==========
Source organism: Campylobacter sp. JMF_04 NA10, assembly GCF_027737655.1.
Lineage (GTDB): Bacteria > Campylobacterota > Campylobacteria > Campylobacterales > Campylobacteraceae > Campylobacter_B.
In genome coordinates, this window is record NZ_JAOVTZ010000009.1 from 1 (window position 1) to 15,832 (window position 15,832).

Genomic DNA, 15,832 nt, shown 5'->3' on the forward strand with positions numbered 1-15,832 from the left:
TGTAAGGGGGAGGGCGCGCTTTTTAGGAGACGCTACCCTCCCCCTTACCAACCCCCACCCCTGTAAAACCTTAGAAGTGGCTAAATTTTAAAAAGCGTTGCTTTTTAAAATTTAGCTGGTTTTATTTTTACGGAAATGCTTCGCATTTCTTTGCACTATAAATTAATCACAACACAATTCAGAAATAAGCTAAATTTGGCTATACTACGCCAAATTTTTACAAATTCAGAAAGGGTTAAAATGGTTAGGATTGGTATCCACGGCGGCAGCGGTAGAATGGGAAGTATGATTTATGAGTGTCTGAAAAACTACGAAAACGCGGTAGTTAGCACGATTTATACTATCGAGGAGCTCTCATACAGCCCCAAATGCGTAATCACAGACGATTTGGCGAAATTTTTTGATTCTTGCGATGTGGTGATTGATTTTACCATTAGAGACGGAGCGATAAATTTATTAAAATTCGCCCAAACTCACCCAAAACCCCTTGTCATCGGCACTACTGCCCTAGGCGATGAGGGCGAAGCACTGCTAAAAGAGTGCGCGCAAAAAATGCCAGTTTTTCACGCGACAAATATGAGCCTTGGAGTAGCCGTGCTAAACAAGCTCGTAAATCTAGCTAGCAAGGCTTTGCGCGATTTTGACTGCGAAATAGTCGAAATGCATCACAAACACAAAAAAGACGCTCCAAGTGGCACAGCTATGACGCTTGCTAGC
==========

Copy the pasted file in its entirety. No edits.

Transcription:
Source organism: Campylobacter sp. JMF_04 NA10, assembly GCF_027737655.1.
Lineage (GTDB): Bacteria > Campylobacterota > Campylobacteria > Campylobacterales > Campylobacteraceae > Campylobacter_B.
In genome coordinates, this window is record NZ_JAOVTZ010000009.1 from 1 (window position 1) to 15,832 (window position 15,832).

Genomic DNA, 15,832 nt, shown 5'->3' on the forward strand with positions numbered 1-15,832 from the left:
TGTAAGGGGGAGGGCGCGCTTTTTAGGAGACGCTACCCTCCCCCTTACCAACCCCCACCCCTGTAAAACCTTAGAAGTGGCTAAATTTTAAAAAGCGTTGCTTTTTAAAATTTAGCTGGTTTTATTTTTACGGAAATGCTTCGCATTTCTTTGCACTATAAATTAATCACAACACAATTCAGAAATAAGCTAAATTTGGCTATACTACGCCAAATTTTTACAAATTCAGAAAGGGTTAAAATGGTTAGGATTGGTATCCACGGCGGCAGCGGTAGAATGGGAAGTATGATTTATGAGTGTCTGAAAAACTACGAAAACGCGGTAGTTAGCACGATTTATACTATCGAGGAGCTCTCATACAGCCCCAAATGCGTAATCACAGACGATTTGGCGAAATTTTTTGATTCTTGCGATGTGGTGATTGATTTTACCATTAGAGACGGAGCGATAAATTTATTAAAATTCGCCCAAACTCACCCAAAACCCCTTGTCATCGGCACTACTGCCCTAGGCGATGAGGGCGAAGCACTGCTAAAAGAGTGCGCGCAAAAAATGCCAGTTTTTCACGCGACAAATATGAGCCTTGGAGTAGCCGTGCTAAACAAGCTCGTAAATCTAGCTAGCAAGGCTTTGCGCGATTTTGACTGCGAAATAGTCGAAATGCATCACAAACACAAAAAAGACGCTCCAAGTGGCACAGCTATGACGCTTGCTAGC